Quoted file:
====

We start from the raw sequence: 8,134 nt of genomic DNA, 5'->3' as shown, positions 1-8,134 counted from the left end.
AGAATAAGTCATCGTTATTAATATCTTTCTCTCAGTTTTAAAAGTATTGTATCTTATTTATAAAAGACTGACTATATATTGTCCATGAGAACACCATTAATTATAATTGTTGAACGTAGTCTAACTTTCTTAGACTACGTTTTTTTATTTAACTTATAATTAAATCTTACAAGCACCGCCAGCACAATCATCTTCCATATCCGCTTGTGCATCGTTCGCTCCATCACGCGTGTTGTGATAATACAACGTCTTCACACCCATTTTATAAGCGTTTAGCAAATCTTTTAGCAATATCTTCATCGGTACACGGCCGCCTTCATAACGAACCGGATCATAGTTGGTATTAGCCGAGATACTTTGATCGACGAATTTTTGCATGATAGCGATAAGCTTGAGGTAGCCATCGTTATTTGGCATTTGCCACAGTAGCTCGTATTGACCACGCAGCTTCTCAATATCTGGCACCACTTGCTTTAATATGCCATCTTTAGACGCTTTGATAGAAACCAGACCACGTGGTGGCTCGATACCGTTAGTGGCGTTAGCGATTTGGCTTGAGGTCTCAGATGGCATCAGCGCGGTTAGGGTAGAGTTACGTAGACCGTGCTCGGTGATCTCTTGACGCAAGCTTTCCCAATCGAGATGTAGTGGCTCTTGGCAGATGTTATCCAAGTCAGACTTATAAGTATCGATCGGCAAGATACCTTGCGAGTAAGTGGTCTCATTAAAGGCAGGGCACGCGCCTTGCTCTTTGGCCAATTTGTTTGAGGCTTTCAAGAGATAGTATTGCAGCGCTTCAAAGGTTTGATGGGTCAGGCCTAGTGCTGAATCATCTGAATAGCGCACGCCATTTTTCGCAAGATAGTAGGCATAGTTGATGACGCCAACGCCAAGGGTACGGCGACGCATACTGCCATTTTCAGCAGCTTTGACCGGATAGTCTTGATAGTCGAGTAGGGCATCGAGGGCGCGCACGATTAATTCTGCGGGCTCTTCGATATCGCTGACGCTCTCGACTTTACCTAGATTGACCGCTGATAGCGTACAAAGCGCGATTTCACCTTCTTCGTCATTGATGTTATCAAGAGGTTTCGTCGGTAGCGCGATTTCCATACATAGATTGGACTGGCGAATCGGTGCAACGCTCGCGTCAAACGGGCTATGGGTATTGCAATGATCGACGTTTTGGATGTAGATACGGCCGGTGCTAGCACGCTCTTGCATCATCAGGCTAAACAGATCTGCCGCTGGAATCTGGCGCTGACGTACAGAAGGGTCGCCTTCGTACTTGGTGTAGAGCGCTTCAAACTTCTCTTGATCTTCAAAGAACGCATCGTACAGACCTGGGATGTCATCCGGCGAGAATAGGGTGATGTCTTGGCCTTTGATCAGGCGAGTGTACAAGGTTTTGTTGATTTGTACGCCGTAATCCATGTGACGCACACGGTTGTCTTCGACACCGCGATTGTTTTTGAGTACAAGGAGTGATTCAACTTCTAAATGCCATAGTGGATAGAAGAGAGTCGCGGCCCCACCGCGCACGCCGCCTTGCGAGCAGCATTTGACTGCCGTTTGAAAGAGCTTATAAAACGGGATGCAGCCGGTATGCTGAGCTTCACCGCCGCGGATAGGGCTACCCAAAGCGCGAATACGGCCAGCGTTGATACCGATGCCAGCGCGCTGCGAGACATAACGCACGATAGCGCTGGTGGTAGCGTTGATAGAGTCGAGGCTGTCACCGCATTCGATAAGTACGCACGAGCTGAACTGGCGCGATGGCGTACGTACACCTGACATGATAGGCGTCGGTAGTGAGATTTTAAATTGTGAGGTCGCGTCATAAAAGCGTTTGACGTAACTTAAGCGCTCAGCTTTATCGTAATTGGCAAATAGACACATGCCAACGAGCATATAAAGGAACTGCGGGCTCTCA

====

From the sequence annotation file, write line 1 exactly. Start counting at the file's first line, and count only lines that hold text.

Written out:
We start from the raw sequence: 8,134 nt of genomic DNA, 5'->3' as shown, positions 1-8,134 counted from the left end.